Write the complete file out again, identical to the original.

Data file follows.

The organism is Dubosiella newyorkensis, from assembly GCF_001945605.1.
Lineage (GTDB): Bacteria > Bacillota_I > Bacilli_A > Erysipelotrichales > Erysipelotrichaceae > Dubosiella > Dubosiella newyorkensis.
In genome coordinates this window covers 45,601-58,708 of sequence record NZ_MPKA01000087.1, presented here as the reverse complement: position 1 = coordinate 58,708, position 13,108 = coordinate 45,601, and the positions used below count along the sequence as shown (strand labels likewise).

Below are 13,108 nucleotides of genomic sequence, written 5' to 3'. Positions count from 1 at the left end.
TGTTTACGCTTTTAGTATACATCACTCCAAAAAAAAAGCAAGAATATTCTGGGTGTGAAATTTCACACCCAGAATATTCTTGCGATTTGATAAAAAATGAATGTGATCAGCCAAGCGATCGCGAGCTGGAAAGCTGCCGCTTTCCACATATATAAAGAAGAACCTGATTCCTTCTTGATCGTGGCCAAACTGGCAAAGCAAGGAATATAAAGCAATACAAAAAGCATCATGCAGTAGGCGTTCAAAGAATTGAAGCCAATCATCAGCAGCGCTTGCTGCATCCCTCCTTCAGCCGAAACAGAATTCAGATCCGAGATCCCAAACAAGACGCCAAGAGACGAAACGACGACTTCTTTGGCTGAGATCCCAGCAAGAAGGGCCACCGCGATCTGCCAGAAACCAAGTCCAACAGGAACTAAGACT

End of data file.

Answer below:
The organism is Dubosiella newyorkensis, from assembly GCF_001945605.1.
Lineage (GTDB): Bacteria > Bacillota_I > Bacilli_A > Erysipelotrichales > Erysipelotrichaceae > Dubosiella > Dubosiella newyorkensis.
In genome coordinates this window covers 45,601-58,708 of sequence record NZ_MPKA01000087.1, presented here as the reverse complement: position 1 = coordinate 58,708, position 13,108 = coordinate 45,601, and the positions used below count along the sequence as shown (strand labels likewise).

Below are 13,108 nucleotides of genomic sequence, written 5' to 3'. Positions count from 1 at the left end.
TGTTTACGCTTTTAGTATACATCACTCCAAAAAAAAAGCAAGAATATTCTGGGTGTGAAATTTCACACCCAGAATATTCTTGCGATTTGATAAAAAATGAATGTGATCAGCCAAGCGATCGCGAGCTGGAAAGCTGCCGCTTTCCACATATATAAAGAAGAACCTGATTCCTTCTTGATCGTGGCCAAACTGGCAAAGCAAGGAATATAAAGCAATACAAAAAGCATCATGCAGTAGGCGTTCAAAGAATTGAAGCCAATCATCAGCAGCGCTTGCTGCATCCCTCCTTCAGCCGAAACAGAATTCAGATCCGAGATCCCAAACAAGACGCCAAGAGACGAAACGACGACTTCTTTGGCTGAGATCCCAGCAAGAAGGGCCACCGCGATCTGCCAGAAACCAAGTCCAACAGGAACTAAGACT